Made in Naubuc Connecticut, the Hammond Bulldog was an interesting single-shot rimfire .44 caliber pistol. It used an unusual rotating breechblock, and had the potential to be a fairly strong action. Reportedly prototypes were made in a wide variety of calibers, including a carbine version with a wire-frame shoulder stock, but the vast majority were [...]
In an effort to take advantage of Jim Bowie’s popularity, George Elgin patented a huge knife attached to a single shot percussion pistol in 1837. The idea was simply to offer a dual-purpose weapon, and it proves that human nature never does change much. I suspect that in actual use the weapon would have been [...]
Austria was a hotbed of early repeating handgun design, first with manually operated designs and shortly thereafter with self-loaders. One of the men contributing to this development in the 1880s was Josef Schulhof, a farmer-turned-gunsmith who had a number of patents and designs to his credit. His first pistol was developed in 1884, and this [...]
The Fiala Model 1920 was a manually-operated repeating pistol in .22LR caliber that was marketed with the backing of famed polar explorer Anthony Fiala. The guns came as a set of one frame, three barrels (3″, 7.5″, and 20″) and a removable shoulder stock. This allowed the owner to set the gun up in [...]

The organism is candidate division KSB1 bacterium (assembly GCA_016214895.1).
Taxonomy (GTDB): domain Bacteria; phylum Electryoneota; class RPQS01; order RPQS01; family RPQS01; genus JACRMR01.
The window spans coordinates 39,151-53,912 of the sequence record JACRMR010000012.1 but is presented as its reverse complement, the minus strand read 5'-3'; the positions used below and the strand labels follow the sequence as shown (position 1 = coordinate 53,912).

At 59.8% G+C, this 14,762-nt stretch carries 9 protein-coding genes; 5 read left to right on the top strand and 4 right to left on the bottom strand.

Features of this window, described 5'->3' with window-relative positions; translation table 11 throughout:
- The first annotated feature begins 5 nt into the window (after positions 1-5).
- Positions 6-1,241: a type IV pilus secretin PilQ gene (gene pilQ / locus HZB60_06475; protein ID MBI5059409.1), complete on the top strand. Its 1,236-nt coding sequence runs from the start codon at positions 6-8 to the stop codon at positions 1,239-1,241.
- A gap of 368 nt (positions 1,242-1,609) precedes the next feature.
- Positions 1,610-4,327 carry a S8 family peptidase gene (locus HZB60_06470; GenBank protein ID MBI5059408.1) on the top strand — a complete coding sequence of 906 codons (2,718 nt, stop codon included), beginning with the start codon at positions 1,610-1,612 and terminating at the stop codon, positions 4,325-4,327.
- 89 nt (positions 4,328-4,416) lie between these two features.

The Ladies Home Companion was a pistol (technically) made by the Cobray company on the same frame as their 12ga “Street Sweeper” shotgun. It had no stock or front grip, and was chambered for the .45-70 rifle cartridge, carrying 12 rounds in its fixed drum magazine. It’s kinda like watching a train wreck…you know [...]
The Khyber Pass is a well known center of arms production, with gunmaking there going back at least 100 years. The quality of craftsmanship varies greatly, from excellent and safe weapons to thoroughly unsafe guns made with little more than hand files and drills. In the last decade or so, much of the production [...]
The Gaulois (Gallic) was a compact squeeze-type palm pistol made by the Manufrance concern in St. Etienne in the 1890s. It held 5 rounds of 8mm ammunition (similar to the .32 Extra-Short used in other types of palm pistols) and was fired by squeezing the rear grip into the body of the gun.
In the buildup to the US War of Independence, “Committees of Safety” were organized in the colonial state to form shadow governments for the independence movement. These committees (our councils, as a few were named) had, among other tasks, the responsibility of sourcing arms for the local militia forces. This was done both by purchasing [...]
The “My Friend” knuckle-duster revolver was a defensive weapon sold on the civilian market from the late 1860s until the early 1880s. It functioned both as a revolver (this one is in .22 caliber, with a 7-shot capacity) and a blunt weapon for striking. These were made in upstate New York (in the Catskills, specifically) [...]
The miquelet lock is generally considered the first true, mature flintlock action in the progression of firearms technology. It combined the pan cover and frizzen (the plate against which the flint strikes) into a single multi-purpose part. This particular pistol is a good example of the characteristics of a miquelet, despite its rather rough condition.